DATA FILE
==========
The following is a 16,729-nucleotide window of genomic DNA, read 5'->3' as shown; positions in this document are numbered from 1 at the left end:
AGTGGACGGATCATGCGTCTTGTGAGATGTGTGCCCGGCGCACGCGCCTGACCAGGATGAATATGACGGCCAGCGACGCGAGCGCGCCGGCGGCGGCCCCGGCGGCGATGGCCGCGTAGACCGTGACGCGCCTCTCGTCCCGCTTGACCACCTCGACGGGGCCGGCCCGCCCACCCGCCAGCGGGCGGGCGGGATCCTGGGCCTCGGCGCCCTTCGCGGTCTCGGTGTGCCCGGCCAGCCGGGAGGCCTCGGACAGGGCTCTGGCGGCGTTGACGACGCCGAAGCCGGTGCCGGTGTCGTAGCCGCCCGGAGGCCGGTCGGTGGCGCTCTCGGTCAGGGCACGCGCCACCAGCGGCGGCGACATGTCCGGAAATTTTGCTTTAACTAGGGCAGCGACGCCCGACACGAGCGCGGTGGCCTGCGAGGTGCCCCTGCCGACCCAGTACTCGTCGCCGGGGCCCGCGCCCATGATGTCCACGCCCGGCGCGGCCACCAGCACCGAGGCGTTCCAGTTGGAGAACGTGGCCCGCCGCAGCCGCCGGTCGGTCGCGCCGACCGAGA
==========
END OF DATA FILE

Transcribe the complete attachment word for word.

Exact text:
The following is a 16,729-nucleotide window of genomic DNA, read 5'->3' as shown; positions in this document are numbered from 1 at the left end:
AGTGGACGGATCATGCGTCTTGTGAGATGTGTGCCCGGCGCACGCGCCTGACCAGGATGAATATGACGGCCAGCGACGCGAGCGCGCCGGCGGCGGCCCCGGCGGCGATGGCCGCGTAGACCGTGACGCGCCTCTCGTCCCGCTTGACCACCTCGACGGGGCCGGCCCGCCCACCCGCCAGCGGGCGGGCGGGATCCTGGGCCTCGGCGCCCTTCGCGGTCTCGGTGTGCCCGGCCAGCCGGGAGGCCTCGGACAGGGCTCTGGCGGCGTTGACGACGCCGAAGCCGGTGCCGGTGTCGTAGCCGCCCGGAGGCCGGTCGGTGGCGCTCTCGGTCAGGGCACGCGCCACCAGCGGCGGCGACATGTCCGGAAATTTTGCTTTAACTAGGGCAGCGACGCCCGACACGAGCGCGGTGGCCTGCGAGGTGCCCCTGCCGACCCAGTACTCGTCGCCGGGGCCCGCGCCCATGATGTCCACGCCCGGCGCGGCCACCAGCACCGAGGCGTTCCAGTTGGAGAACGTGGCCCGCCGCAGCCGCCGGTCGGTCGCGCCGACCGAGA